Parties that are referred to as fiduciaries must act in the best interests of those who they serve or represent. Most violations of ERISA are related to improperly denying benefits to employees or not acting in a fiduciary capacity. A plan administrator or other relevant party who is found guilty of an ERISA violation could be subject to both civil and criminal penalties.

The energy sector has a pay equity problem

It is common knowledge that women in general do not earn the same amount as their male counterparts.

According to the Institute for Women’s Policy Research, “women, on average, earn less than men in nearly every single occupation for which there is sufficient earnings data for both men and women.” This gender wage gap is especially glaring in the energy sector.

Women in Houston’s tech industry have very little wage gap

In Houston, there’s one industry where the wage gap between men and women employees is virtually nothing: the tech industry. According to a 2019 study by SmartAsset, Houston female tech employees make 99% of what male employees do. That’s the highest percentage in the country.

SmartAsset also ranked Houston fourth overall as the best U.S. cities for women in tech, noting that after housing costs female employees take home $60,646, and in the last four years, the number of technology jobs in Houston has grown 19%.

Lyft wage audit shows pay is equal for its female employees

For many female workers, the pay gap is a constant reminder that pay inequality still exists. But more companies have tried to fix the pay gap by auditing their pay practices. These audits show companies where inequalities exist in their pay structures, letting them fix mistakes.

Lyft recently reported that their most recent audit found no gap between male and female employees. Companies that adopt and use these audit systems take another step closer to pay equity.

CDC settles overtime, FLSA claims for $11 million

The Centers for Disease Control and Prevention has agreed to settle a wage and hour dispute with employees for a total of $11 million. Texas and federal laws require employers to make certain minimum payments to employees, including obeying minimum wage requirements and paying overtime to qualified employees. The settlement agreement in the CDC case came after claims were made by employees that they were not being paid overtime by the agency. The union that represents the employees made a grievance filing in May 2016.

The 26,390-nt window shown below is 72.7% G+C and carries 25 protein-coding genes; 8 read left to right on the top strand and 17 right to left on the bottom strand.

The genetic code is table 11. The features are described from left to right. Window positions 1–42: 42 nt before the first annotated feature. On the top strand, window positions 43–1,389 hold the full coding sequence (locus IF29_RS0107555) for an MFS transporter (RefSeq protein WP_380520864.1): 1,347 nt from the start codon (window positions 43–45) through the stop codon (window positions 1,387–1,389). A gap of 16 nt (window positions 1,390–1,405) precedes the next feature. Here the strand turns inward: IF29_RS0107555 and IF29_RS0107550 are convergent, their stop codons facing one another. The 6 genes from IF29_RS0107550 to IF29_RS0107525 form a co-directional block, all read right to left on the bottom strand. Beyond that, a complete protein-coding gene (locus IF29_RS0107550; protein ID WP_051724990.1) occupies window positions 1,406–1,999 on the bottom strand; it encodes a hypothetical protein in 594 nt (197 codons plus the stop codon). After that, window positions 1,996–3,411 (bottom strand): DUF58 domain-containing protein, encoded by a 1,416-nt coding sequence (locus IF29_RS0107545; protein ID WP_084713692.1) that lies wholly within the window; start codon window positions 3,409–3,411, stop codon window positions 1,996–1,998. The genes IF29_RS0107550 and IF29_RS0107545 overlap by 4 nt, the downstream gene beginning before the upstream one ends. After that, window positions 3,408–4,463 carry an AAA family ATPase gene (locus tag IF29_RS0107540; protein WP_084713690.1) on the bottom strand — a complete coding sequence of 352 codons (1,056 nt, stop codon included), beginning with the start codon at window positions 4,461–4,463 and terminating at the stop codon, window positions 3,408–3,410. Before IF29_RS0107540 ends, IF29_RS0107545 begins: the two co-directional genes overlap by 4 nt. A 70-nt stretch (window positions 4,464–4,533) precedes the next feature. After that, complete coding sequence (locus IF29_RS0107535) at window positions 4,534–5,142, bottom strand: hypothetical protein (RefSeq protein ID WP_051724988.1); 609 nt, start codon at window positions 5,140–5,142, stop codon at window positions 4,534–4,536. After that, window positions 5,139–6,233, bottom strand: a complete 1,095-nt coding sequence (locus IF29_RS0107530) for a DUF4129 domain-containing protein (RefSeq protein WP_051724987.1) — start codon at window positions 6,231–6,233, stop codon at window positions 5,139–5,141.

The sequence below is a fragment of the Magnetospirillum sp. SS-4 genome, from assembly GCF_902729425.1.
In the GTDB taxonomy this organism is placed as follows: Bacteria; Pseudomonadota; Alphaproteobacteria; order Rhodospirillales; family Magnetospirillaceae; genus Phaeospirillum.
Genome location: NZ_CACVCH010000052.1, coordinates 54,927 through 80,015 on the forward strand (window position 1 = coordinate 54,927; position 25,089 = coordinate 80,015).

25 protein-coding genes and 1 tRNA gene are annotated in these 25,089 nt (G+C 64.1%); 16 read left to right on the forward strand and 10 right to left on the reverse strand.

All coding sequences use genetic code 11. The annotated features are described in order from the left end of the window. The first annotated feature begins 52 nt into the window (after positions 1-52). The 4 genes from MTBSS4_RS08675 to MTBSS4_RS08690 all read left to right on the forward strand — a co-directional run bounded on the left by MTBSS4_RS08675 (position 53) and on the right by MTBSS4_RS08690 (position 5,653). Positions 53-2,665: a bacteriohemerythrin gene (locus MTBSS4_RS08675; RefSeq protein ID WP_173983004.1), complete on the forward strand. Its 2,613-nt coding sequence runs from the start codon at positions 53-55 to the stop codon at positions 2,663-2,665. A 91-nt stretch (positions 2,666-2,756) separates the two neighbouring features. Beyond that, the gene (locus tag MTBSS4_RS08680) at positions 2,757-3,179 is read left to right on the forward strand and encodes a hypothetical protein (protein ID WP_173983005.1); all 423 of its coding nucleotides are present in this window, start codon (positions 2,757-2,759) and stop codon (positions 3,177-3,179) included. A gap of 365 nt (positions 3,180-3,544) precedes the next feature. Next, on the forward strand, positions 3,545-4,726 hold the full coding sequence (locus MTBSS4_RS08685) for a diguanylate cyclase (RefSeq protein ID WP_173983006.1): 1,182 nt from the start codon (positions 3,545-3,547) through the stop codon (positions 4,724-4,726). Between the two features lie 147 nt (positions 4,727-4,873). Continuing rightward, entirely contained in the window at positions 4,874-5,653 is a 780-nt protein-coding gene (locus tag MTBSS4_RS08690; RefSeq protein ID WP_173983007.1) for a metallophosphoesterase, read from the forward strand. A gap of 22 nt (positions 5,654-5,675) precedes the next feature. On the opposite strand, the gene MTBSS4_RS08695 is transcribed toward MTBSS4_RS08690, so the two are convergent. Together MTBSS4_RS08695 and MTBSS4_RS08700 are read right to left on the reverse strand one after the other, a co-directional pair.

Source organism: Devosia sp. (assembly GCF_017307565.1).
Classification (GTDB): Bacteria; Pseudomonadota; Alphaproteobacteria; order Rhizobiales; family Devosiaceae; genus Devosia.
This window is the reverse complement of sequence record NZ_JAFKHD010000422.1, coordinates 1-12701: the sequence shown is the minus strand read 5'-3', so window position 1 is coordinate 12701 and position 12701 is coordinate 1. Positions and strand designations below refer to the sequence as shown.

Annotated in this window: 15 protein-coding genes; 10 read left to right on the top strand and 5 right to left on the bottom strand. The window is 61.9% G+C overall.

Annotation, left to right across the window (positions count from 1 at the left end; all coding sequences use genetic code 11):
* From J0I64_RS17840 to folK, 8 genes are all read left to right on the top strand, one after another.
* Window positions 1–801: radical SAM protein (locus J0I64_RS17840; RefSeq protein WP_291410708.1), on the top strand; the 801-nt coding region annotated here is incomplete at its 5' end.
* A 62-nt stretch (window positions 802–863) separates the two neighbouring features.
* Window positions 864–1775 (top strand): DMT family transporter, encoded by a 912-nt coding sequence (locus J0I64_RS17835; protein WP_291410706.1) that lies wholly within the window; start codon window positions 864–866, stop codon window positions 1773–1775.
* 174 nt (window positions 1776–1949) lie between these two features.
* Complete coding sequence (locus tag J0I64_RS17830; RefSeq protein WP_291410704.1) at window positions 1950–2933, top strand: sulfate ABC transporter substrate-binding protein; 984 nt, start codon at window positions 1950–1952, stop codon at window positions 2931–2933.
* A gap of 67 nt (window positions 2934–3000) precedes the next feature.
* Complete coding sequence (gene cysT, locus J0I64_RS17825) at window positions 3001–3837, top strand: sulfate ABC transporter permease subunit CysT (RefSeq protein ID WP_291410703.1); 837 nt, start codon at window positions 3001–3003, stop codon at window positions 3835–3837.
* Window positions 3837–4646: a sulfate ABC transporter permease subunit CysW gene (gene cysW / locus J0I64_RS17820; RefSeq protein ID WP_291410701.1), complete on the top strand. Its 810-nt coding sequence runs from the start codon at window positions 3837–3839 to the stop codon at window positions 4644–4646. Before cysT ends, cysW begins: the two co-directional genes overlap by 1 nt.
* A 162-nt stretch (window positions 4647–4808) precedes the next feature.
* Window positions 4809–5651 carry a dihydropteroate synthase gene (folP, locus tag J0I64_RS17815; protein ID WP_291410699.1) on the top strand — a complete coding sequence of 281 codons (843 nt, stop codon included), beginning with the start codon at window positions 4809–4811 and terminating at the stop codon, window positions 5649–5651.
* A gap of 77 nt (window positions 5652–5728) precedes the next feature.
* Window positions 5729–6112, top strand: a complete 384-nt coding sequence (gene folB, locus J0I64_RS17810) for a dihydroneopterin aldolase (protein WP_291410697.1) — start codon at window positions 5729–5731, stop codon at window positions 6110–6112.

Thousands of employees stand to receive compensation in connection with the legal action. An emergency response specialist with the CDC was the first to raise the issue with his union representatives at the American Federation of Government Employees Local 2883. He said he later learned that he was not the only employee being affected, but was a small part of a much larger problem. The union grievance focused on two separate issues, non-payment of overtime and incorrect designations under the Fair Labor Standards Act.

Experiencing unequal pay? Here’s are some tips to narrow the gap

Pay equity issues continue to be a hot topic of debate as women have historically been paid less – as much as 20% less than men for the same tasks. While the gender pay gap has been slowly improving since the 1970’s and solutions are continually being discussed there is definitely still a gap.

According to the Bureau of Labor Statistics, weekly earnings for men and women differ between $114 for those aged 25 to 34 and gradually increases to a staggering $289 difference when men and women reach the ages of 55 to 64 years old.

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Warren & Siurek, L.L.P.
3334 Richmond Avenue, Suite 100
Houston, TX 77098